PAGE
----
Wednesday, August 18, 2010
the tension between America’s democratic ideals and its long history of racism on the question of citizenship lurks behind any discussion of the 14th Amendment. Until its ratification, immigration and naturalization were limited to white persons. Even after its passage, Native American children, though subject to U.S. jurisdiction, were typically declared members of a separate racial and national group and therefore not eligible for citizenship. Asians were for years denied the opportunity to seek citizenship and for a period were barred from even entering the country. Although African Americans gained citizenship through the 14th Amendment, the same Supreme Court that decided Wong Kim Ark limited their rights with the “separate but equal” doctrine of Plessy v Ferguson.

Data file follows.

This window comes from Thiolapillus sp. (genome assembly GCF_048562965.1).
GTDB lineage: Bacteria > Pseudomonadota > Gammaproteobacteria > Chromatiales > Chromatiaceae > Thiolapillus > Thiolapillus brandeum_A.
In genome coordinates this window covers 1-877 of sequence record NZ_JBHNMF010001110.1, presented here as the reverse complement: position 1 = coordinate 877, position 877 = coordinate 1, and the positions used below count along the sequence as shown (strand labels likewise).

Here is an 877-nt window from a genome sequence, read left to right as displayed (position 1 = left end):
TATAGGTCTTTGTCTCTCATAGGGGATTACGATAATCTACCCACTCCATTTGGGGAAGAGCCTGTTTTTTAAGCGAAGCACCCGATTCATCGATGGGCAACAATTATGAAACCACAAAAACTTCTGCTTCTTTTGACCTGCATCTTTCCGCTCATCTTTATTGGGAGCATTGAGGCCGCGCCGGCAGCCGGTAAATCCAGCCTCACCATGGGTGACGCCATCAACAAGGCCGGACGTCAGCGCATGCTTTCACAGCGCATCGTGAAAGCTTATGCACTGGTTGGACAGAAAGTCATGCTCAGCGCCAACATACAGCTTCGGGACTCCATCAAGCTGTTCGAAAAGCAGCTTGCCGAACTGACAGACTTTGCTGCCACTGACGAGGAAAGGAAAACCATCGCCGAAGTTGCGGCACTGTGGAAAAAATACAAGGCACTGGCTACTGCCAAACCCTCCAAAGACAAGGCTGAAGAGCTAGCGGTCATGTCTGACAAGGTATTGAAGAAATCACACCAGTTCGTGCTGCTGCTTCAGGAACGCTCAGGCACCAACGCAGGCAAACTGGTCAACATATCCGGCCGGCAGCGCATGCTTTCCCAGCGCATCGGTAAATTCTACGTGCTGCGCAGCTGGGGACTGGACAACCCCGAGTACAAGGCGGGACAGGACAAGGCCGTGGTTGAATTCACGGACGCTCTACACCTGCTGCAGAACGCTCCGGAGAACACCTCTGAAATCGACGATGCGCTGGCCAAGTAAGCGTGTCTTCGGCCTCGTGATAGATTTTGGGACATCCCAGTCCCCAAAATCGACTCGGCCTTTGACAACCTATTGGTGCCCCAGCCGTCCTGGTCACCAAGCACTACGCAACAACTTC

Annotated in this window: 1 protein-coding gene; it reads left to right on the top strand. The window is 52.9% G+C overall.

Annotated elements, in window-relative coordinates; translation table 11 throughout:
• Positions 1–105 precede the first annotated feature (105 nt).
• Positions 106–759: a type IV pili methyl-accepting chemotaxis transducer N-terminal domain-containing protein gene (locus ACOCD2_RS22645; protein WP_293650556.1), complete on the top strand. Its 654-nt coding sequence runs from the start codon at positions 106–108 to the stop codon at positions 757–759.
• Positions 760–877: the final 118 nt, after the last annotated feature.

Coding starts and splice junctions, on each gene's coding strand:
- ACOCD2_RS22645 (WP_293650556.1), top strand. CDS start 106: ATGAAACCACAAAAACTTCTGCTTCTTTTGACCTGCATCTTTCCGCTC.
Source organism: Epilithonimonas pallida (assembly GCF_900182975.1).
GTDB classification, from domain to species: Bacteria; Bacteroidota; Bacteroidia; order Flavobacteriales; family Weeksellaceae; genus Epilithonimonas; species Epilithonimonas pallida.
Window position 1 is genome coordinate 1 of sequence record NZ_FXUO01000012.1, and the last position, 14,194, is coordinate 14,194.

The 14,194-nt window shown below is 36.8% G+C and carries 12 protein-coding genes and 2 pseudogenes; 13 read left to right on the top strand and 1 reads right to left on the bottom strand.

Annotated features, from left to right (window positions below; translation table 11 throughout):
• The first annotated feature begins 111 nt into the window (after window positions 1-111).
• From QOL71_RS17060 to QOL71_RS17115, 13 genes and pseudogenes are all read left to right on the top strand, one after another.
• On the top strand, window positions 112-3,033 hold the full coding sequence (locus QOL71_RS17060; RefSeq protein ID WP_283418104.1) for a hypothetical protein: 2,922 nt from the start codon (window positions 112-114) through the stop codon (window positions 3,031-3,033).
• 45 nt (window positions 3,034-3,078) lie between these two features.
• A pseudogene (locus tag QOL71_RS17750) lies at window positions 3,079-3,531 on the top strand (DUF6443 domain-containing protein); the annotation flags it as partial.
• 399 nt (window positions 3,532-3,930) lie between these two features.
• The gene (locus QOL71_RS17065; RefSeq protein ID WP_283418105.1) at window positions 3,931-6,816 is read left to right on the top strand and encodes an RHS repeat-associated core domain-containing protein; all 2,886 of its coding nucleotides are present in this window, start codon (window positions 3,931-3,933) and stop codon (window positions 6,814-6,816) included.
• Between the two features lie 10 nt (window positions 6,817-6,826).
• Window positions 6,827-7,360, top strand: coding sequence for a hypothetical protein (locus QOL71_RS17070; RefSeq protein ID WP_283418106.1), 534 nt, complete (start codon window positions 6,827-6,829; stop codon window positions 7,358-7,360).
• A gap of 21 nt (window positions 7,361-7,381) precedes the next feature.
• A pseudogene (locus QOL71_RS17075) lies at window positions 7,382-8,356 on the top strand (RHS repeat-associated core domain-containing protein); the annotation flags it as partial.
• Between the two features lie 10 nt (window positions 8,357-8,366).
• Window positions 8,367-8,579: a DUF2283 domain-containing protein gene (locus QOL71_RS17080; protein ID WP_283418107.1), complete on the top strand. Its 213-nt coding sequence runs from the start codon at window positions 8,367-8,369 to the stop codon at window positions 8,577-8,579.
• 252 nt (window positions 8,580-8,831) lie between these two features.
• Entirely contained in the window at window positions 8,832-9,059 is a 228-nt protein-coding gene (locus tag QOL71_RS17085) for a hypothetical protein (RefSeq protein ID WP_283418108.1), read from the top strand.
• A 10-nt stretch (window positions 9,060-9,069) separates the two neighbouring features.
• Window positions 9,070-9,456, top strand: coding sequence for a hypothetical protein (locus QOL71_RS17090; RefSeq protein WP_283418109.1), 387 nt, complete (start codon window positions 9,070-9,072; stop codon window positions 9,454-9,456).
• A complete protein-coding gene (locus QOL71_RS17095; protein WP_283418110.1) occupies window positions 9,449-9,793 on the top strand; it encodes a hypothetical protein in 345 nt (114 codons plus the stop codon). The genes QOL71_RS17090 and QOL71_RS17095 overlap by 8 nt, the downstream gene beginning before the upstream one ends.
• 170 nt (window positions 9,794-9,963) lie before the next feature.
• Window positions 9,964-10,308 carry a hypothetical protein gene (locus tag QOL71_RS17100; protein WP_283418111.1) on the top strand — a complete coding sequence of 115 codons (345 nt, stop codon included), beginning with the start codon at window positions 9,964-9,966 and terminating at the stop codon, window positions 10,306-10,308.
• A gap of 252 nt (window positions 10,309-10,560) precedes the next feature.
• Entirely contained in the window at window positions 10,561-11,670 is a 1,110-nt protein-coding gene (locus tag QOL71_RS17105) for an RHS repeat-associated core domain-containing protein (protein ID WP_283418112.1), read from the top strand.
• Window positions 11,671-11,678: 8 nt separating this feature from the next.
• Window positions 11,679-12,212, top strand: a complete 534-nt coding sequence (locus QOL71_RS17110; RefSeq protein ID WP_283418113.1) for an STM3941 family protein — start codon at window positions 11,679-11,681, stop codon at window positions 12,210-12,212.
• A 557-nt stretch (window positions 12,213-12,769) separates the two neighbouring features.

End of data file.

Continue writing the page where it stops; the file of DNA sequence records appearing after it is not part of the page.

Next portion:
Goode discusses the roots of the Fourteenth Amendment citizenship clause in the common law principle of jus soli as well as the subsequent birthright citizenship discussions in the Civil Rights Act.
This is an article worth reading, even if you think you understand the debate, and even if you think you don't.